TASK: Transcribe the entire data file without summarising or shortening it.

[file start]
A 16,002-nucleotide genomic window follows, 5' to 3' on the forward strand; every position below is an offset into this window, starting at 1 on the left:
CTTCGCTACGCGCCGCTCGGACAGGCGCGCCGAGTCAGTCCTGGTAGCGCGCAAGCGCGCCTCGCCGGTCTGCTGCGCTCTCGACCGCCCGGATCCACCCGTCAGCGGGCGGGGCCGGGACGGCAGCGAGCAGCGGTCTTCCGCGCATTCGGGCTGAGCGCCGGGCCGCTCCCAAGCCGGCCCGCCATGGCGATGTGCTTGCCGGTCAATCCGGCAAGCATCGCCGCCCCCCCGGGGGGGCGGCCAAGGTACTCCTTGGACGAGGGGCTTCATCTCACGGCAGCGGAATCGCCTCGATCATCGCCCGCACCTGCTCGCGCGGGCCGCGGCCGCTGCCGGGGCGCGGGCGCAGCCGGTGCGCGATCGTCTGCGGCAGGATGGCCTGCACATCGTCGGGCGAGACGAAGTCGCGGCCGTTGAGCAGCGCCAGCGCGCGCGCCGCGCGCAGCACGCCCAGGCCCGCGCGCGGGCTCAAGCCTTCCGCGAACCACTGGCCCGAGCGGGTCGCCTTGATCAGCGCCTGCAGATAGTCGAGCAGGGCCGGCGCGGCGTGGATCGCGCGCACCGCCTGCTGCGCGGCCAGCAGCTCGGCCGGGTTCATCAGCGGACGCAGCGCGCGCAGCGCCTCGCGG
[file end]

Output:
A 16,002-nucleotide genomic window follows, 5' to 3' on the forward strand; every position below is an offset into this window, starting at 1 on the left:
CTTCGCTACGCGCCGCTCGGACAGGCGCGCCGAGTCAGTCCTGGTAGCGCGCAAGCGCGCCTCGCCGGTCTGCTGCGCTCTCGACCGCCCGGATCCACCCGTCAGCGGGCGGGGCCGGGACGGCAGCGAGCAGCGGTCTTCCGCGCATTCGGGCTGAGCGCCGGGCCGCTCCCAAGCCGGCCCGCCATGGCGATGTGCTTGCCGGTCAATCCGGCAAGCATCGCCGCCCCCCCGGGGGGGCGGCCAAGGTACTCCTTGGACGAGGGGCTTCATCTCACGGCAGCGGAATCGCCTCGATCATCGCCCGCACCTGCTCGCGCGGGCCGCGGCCGCTGCCGGGGCGCGGGCGCAGCCGGTGCGCGATCGTCTGCGGCAGGATGGCCTGCACATCGTCGGGCGAGACGAAGTCGCGGCCGTTGAGCAGCGCCAGCGCGCGCGCCGCGCGCAGCACGCCCAGGCCCGCGCGCGGGCTCAAGCCTTCCGCGAACCACTGGCCCGAGCGGGTCGCCTTGATCAGCGCCTGCAGATAGTCGAGCAGGGCCGGCGCGGCGTGGATCGCGCGCACCGCCTGCTGCGCGGCCAGCAGCTCGGCCGGGTTCATCAGCGGACGCAGCGCGCGCAGCGCCTCGCGG